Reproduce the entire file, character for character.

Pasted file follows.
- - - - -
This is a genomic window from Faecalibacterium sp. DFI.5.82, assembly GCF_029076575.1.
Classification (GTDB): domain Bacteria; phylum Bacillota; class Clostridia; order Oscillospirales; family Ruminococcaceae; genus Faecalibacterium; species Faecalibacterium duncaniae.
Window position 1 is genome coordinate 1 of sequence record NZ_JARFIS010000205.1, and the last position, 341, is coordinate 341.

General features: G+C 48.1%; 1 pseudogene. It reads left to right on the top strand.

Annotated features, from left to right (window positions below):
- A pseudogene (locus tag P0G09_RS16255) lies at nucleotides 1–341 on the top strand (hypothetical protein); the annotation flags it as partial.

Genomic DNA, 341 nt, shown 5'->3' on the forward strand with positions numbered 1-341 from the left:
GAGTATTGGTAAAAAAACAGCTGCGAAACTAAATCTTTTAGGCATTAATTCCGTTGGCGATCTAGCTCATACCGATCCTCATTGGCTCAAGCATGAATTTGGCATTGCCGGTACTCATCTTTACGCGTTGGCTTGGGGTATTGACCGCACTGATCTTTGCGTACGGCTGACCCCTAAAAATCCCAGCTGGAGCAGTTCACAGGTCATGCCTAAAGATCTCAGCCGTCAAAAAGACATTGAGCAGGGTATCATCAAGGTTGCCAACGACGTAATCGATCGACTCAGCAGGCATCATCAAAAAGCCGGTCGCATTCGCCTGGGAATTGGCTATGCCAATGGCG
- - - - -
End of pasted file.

This is a genomic window from Faecalibacterium sp. DFI.5.82, assembly GCF_029076575.1.
Classification (GTDB): domain Bacteria; phylum Bacillota; class Clostridia; order Oscillospirales; family Ruminococcaceae; genus Faecalibacterium; species Faecalibacterium duncaniae.
Window position 1 is genome coordinate 1 of sequence record NZ_JARFIS010000205.1, and the last position, 341, is coordinate 341.

General features: G+C 48.1%; 1 pseudogene. It reads left to right on the top strand.

Annotated features, from left to right (window positions below):
- A pseudogene (locus tag P0G09_RS16255) lies at nucleotides 1–341 on the top strand (hypothetical protein); the annotation flags it as partial.

Genomic DNA, 341 nt, shown 5'->3' on the forward strand with positions numbered 1-341 from the left:
GAGTATTGGTAAAAAAACAGCTGCGAAACTAAATCTTTTAGGCATTAATTCCGTTGGCGATCTAGCTCATACCGATCCTCATTGGCTCAAGCATGAATTTGGCATTGCCGGTACTCATCTTTACGCGTTGGCTTGGGGTATTGACCGCACTGATCTTTGCGTACGGCTGACCCCTAAAAATCCCAGCTGGAGCAGTTCACAGGTCATGCCTAAAGATCTCAGCCGTCAAAAAGACATTGAGCAGGGTATCATCAAGGTTGCCAACGACGTAATCGATCGACTCAGCAGGCATCATCAAAAAGCCGGTCGCATTCGCCTGGGAATTGGCTATGCCAATGGCG